2. So they continued to undergo that hardship for twenty years, as not good enough of themselves to grow wise by their misfortunes. God was willing also hereby the more to subdue their obstinacy and ingratitude towards himself: So when at length they were become penitent, and were so wise as to learn that their calamities arose from their contempt of the laws, they besought Deborah, a certain prophetess among them, (which name in the Hebrew tongue, signifies a bee), to pray to God to take pity on them, and not to overlook them, now they were ruined by the Canaanites. So God granted them deliverance, and chose them a general, Barak, one that was of the tribe of Naphtali (now Barak in the Hebrew tongue signifies lightning).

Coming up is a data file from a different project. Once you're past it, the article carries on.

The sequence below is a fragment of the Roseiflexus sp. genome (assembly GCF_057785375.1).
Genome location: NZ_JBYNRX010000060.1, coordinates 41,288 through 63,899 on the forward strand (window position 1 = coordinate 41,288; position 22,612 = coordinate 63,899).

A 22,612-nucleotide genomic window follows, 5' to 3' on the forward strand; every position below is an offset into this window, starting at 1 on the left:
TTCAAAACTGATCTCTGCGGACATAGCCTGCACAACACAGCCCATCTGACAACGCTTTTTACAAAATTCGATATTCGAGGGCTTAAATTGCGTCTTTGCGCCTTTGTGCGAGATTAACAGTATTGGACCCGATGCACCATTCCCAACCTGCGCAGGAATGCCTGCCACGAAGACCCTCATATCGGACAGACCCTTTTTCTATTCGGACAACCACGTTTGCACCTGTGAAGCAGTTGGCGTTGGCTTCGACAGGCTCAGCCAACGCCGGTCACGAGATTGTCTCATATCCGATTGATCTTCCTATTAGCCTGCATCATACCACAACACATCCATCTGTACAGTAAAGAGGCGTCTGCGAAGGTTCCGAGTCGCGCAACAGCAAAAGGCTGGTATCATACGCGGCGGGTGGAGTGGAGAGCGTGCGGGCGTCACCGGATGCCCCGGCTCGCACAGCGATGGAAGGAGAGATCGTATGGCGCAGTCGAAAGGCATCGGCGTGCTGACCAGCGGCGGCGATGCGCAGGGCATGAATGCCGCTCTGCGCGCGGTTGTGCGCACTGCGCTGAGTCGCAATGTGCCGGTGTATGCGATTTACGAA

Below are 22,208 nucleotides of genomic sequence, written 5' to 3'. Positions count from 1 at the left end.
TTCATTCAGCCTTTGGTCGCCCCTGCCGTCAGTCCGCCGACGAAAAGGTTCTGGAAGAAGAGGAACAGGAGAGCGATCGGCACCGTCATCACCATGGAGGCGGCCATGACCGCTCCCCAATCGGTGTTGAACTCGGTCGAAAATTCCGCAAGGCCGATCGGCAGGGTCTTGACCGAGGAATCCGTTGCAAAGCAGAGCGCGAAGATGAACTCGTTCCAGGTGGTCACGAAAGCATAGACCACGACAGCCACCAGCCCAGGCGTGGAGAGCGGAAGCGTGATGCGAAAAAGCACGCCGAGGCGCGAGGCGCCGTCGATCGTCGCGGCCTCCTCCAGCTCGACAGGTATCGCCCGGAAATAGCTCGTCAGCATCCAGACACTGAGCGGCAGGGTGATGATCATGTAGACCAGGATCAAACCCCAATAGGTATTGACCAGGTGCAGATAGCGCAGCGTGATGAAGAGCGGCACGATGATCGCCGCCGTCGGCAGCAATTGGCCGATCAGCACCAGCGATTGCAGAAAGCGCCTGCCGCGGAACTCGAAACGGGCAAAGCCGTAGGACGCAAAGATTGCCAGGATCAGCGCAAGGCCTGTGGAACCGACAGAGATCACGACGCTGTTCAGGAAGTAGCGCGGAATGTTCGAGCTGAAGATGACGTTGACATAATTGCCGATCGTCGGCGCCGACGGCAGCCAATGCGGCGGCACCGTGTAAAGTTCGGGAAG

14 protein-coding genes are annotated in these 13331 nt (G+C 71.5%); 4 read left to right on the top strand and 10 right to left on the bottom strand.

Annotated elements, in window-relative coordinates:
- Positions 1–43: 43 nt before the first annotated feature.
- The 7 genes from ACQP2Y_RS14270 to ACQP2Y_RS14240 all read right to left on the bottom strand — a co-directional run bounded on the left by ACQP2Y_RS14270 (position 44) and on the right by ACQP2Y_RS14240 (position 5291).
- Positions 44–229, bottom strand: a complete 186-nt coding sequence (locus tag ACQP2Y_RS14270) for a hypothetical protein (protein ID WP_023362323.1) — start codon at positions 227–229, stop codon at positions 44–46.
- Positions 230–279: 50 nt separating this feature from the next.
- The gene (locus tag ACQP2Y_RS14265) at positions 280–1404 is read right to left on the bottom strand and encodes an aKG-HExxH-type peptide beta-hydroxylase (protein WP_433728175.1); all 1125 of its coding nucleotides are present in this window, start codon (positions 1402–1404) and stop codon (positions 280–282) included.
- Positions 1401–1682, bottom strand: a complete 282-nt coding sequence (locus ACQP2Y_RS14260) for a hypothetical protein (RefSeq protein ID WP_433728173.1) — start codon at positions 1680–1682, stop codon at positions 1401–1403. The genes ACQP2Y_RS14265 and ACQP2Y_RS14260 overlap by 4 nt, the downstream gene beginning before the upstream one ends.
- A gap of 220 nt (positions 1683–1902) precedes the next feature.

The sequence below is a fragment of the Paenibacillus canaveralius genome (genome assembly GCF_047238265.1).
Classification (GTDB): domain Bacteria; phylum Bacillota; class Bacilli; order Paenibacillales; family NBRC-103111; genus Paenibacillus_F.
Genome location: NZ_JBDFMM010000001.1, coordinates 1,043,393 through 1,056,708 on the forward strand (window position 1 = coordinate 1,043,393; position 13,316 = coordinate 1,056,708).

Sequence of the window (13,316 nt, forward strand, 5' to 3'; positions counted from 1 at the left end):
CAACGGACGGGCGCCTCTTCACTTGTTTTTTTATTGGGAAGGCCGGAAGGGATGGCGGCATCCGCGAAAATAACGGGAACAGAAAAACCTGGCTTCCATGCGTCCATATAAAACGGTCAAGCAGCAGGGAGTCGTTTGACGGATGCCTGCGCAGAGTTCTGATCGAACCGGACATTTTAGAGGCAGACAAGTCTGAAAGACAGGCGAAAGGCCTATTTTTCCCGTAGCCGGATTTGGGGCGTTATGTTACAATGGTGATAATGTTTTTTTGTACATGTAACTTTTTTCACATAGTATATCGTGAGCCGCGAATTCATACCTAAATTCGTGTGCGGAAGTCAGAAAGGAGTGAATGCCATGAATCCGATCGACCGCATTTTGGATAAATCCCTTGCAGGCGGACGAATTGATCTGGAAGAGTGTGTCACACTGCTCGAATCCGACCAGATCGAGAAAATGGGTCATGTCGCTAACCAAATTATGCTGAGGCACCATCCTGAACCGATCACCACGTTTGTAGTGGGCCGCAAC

3. So Deborah sent for Barak, and bid him choose out ten thousand young men to go against the enemy, because God had said that that number was sufficient, and promised them victory. But when Barak said, that he would not be the general unless she would also go as a general with him, she had indignation at what he said, and replied, “Thou, O Barak, deliverest up meanly that authority which God hath given thee, into the hand of a woman, and I do not reject it.” So they collected ten thousand men, and pitched their camp at mount Tabor, where, at the King’s command, Sisera met them, and pitched his camp not far from the enemy; whereupon the Israelites, and Barak himself, were so affrighted at the multitude of those enemies, that they were resolved to march off, had not Deborah retained them, and commanded them to fight the enemy that very day, for that they should conquer them, and God would be their assistance.